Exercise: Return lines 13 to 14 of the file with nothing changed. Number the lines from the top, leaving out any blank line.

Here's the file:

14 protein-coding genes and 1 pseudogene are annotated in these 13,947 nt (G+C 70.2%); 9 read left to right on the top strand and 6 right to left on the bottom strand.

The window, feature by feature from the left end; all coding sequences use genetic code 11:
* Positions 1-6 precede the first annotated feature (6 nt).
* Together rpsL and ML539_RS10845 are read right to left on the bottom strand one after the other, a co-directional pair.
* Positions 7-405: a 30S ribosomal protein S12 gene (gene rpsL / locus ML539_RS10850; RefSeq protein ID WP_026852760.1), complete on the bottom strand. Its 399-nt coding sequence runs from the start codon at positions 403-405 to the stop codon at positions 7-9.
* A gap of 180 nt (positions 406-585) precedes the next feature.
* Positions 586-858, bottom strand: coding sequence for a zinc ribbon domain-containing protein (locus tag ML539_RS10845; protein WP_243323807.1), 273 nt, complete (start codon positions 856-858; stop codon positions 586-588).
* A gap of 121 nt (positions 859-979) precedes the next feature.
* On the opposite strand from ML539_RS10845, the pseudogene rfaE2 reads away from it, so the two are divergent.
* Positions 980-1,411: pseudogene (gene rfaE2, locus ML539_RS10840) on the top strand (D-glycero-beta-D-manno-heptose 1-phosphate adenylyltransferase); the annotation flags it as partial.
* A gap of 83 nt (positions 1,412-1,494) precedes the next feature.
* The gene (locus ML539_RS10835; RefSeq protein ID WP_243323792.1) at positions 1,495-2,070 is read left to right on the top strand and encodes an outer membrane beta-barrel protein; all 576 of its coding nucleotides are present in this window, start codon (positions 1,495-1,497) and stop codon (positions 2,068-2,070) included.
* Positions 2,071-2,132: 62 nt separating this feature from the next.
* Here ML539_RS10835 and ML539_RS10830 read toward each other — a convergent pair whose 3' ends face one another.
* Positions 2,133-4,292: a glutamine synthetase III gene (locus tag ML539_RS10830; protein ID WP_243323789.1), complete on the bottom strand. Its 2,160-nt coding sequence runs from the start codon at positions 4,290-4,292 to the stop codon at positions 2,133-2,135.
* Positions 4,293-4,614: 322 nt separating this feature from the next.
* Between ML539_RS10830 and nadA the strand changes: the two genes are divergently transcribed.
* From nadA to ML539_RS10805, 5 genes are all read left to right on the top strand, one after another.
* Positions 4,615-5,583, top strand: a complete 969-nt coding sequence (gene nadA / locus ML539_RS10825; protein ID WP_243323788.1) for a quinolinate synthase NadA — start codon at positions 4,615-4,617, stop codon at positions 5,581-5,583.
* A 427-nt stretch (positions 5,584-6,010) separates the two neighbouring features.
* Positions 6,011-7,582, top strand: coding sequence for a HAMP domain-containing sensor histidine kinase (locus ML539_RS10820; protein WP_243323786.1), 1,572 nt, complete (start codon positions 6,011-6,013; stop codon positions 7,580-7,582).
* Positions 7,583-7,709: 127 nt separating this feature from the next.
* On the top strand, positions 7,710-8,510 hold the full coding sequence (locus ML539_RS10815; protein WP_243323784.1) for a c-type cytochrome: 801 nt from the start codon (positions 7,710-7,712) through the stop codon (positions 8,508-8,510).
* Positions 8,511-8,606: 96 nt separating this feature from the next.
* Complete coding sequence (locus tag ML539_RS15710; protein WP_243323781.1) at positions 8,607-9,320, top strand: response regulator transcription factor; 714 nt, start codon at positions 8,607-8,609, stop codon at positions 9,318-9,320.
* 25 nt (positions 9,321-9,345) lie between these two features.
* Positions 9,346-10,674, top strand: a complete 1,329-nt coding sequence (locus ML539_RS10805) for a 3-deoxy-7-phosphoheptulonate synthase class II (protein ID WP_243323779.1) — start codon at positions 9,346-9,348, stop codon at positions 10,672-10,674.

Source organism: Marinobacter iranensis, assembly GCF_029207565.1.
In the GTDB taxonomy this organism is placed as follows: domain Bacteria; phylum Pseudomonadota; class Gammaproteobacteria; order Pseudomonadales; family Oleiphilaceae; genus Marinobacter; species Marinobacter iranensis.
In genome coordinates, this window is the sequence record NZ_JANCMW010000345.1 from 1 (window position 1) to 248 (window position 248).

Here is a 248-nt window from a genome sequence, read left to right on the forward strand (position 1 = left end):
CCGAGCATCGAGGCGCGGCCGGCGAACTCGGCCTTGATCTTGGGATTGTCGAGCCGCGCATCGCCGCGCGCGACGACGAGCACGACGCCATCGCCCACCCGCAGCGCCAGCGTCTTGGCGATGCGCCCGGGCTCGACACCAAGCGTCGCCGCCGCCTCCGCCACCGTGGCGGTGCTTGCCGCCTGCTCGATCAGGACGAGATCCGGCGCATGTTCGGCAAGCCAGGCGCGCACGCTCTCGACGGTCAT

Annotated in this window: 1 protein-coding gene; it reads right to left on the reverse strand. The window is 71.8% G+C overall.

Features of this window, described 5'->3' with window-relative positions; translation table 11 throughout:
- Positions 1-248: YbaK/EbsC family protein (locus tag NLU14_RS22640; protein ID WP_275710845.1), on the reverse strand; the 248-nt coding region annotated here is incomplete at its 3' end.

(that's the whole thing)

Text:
* Positions 2,071-2,132: 62 nt separating this feature from the next.
* Here ML539_RS10835 and ML539_RS10830 read toward each other — a convergent pair whose 3' ends face one another.